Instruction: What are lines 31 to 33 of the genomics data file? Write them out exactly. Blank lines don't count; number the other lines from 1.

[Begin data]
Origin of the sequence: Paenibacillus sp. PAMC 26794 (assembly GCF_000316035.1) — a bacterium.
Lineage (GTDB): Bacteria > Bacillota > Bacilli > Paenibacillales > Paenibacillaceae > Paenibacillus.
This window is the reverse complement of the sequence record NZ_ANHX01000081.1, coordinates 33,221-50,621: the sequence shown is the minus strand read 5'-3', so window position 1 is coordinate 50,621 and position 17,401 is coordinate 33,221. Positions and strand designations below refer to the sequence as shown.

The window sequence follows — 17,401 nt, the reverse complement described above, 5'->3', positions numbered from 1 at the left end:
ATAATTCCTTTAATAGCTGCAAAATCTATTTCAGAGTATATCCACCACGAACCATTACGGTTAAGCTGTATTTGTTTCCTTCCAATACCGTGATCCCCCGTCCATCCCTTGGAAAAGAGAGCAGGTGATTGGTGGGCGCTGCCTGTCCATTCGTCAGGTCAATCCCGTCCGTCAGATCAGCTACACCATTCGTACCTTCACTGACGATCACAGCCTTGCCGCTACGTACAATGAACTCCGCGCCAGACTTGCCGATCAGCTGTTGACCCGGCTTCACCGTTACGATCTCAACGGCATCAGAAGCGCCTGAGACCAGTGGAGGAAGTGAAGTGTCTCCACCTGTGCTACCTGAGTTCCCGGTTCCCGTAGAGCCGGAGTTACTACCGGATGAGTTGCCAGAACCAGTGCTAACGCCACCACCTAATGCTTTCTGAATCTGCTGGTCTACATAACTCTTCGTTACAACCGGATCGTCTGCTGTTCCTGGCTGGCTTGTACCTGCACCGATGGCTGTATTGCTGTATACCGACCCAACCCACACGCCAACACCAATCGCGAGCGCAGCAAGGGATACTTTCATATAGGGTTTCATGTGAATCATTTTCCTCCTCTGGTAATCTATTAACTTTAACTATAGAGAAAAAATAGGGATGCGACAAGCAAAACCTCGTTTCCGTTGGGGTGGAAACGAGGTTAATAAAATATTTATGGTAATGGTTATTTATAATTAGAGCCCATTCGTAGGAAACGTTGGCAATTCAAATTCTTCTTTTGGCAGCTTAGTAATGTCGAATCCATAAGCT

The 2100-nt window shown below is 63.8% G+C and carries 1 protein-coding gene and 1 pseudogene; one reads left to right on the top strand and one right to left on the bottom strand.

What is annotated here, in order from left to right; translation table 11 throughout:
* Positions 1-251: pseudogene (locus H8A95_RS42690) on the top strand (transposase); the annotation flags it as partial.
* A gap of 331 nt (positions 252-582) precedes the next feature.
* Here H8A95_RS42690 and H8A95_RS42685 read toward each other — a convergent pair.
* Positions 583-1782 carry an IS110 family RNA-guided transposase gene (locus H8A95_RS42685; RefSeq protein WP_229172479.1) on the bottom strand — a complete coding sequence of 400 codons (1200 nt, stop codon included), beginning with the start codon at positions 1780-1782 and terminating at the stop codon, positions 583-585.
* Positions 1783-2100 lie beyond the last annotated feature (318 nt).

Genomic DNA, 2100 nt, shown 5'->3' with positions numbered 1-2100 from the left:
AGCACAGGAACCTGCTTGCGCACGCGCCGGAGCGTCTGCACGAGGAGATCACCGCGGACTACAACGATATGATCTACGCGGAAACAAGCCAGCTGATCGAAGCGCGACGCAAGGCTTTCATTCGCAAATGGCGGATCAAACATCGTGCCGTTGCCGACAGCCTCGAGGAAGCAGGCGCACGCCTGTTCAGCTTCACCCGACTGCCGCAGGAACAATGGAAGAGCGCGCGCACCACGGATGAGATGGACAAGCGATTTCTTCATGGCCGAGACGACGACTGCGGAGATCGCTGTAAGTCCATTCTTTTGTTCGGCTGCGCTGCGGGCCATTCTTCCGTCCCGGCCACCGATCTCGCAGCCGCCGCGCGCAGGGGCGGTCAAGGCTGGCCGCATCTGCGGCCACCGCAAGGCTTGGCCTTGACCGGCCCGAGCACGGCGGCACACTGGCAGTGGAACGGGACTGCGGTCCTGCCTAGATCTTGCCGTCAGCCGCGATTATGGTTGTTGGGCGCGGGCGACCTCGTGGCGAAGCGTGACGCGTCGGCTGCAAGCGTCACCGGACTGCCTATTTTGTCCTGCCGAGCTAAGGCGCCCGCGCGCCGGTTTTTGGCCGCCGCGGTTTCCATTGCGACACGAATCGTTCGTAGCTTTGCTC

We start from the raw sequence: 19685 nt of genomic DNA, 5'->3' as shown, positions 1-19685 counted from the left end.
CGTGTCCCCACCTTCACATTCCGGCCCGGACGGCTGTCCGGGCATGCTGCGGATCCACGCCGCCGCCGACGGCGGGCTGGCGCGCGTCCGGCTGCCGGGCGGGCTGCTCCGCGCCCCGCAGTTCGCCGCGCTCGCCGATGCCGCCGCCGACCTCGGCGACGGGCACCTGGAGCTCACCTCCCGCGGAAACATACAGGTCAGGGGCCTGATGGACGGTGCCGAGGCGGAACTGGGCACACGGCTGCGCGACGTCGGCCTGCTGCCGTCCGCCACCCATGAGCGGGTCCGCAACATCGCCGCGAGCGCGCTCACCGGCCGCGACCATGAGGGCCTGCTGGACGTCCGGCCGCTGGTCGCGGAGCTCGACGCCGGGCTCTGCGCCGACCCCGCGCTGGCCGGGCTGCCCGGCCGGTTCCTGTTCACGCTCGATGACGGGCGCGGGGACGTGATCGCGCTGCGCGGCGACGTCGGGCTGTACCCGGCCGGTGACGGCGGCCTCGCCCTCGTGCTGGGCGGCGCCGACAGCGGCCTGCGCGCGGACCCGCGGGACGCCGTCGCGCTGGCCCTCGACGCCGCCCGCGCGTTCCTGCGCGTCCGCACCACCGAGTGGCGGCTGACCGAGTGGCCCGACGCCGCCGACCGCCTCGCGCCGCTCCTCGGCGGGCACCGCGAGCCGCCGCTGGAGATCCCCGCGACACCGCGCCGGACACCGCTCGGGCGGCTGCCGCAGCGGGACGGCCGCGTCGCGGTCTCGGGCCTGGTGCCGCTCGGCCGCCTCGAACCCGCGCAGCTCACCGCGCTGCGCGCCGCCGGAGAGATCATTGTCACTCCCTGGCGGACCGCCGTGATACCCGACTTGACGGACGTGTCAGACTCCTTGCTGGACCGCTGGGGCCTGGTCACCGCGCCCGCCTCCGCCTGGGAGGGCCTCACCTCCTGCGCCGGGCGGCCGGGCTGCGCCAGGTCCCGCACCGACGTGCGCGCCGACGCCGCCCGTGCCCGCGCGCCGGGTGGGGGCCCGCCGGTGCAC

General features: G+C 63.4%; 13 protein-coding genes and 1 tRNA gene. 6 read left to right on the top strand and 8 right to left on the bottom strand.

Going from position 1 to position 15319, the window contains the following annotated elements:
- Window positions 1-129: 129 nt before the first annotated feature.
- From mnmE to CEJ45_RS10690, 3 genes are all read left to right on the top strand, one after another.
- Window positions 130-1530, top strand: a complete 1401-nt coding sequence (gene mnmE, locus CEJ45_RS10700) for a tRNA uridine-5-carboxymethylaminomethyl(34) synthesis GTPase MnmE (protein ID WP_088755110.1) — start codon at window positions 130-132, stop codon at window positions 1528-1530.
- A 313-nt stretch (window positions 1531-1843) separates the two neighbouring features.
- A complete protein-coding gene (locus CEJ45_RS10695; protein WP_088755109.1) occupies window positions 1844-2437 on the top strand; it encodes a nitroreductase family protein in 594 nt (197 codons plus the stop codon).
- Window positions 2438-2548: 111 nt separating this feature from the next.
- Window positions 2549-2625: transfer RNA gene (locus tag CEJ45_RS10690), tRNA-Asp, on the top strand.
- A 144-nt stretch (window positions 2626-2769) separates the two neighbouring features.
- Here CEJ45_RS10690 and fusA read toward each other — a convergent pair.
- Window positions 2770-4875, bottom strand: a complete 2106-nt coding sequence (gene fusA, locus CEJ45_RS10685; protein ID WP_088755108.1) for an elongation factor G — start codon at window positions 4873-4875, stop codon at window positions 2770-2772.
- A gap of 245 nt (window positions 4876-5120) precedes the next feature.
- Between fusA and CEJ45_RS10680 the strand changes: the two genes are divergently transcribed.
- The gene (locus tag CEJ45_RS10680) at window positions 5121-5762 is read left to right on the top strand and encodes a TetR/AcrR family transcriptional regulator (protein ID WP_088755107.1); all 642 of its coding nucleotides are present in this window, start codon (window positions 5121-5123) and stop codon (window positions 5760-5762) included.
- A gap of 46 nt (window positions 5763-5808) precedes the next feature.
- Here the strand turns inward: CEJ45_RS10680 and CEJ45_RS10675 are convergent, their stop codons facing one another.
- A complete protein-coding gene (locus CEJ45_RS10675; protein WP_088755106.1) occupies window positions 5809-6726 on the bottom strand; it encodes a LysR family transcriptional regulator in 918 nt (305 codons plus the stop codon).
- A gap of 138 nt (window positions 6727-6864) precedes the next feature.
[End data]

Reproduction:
- The gene (locus tag CEJ45_RS10680) at window positions 5121-5762 is read left to right on the top strand and encodes a TetR/AcrR family transcriptional regulator (protein ID WP_088755107.1); all 642 of its coding nucleotides are present in this window, start codon (window positions 5121-5123) and stop codon (window positions 5760-5762) included.
- A gap of 46 nt (window positions 5763-5808) precedes the next feature.
- Here the strand turns inward: CEJ45_RS10680 and CEJ45_RS10675 are convergent, their stop codons facing one another.